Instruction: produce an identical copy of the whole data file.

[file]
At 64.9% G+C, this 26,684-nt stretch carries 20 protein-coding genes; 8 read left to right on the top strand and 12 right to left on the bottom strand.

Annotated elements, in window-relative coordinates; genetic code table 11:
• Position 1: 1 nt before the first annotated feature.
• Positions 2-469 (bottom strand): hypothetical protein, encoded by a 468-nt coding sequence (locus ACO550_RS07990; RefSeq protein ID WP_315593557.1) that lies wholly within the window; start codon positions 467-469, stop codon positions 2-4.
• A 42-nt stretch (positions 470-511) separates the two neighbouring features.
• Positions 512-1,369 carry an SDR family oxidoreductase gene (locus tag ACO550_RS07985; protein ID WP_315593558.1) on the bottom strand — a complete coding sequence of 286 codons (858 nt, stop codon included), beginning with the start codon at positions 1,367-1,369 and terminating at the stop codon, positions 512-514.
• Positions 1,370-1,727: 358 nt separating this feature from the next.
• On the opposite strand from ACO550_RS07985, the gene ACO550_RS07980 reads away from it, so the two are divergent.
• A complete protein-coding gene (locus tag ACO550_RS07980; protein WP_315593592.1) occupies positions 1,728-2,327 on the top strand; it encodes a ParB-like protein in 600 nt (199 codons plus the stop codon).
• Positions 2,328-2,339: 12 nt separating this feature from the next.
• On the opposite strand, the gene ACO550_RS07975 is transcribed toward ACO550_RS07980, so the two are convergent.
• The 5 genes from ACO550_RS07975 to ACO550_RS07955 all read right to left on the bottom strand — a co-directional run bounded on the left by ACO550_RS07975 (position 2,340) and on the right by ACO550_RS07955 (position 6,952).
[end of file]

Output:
At 64.9% G+C, this 26,684-nt stretch carries 20 protein-coding genes; 8 read left to right on the top strand and 12 right to left on the bottom strand.

Annotated elements, in window-relative coordinates; genetic code table 11:
• Position 1: 1 nt before the first annotated feature.
• Positions 2-469 (bottom strand): hypothetical protein, encoded by a 468-nt coding sequence (locus ACO550_RS07990; RefSeq protein ID WP_315593557.1) that lies wholly within the window; start codon positions 467-469, stop codon positions 2-4.
• A 42-nt stretch (positions 470-511) separates the two neighbouring features.
• Positions 512-1,369 carry an SDR family oxidoreductase gene (locus tag ACO550_RS07985; protein ID WP_315593558.1) on the bottom strand — a complete coding sequence of 286 codons (858 nt, stop codon included), beginning with the start codon at positions 1,367-1,369 and terminating at the stop codon, positions 512-514.
• Positions 1,370-1,727: 358 nt separating this feature from the next.
• On the opposite strand from ACO550_RS07985, the gene ACO550_RS07980 reads away from it, so the two are divergent.
• A complete protein-coding gene (locus tag ACO550_RS07980; protein WP_315593592.1) occupies positions 1,728-2,327 on the top strand; it encodes a ParB-like protein in 600 nt (199 codons plus the stop codon).
• Positions 2,328-2,339: 12 nt separating this feature from the next.
• On the opposite strand, the gene ACO550_RS07975 is transcribed toward ACO550_RS07980, so the two are convergent.
• The 5 genes from ACO550_RS07975 to ACO550_RS07955 all read right to left on the bottom strand — a co-directional run bounded on the left by ACO550_RS07975 (position 2,340) and on the right by ACO550_RS07955 (position 6,952).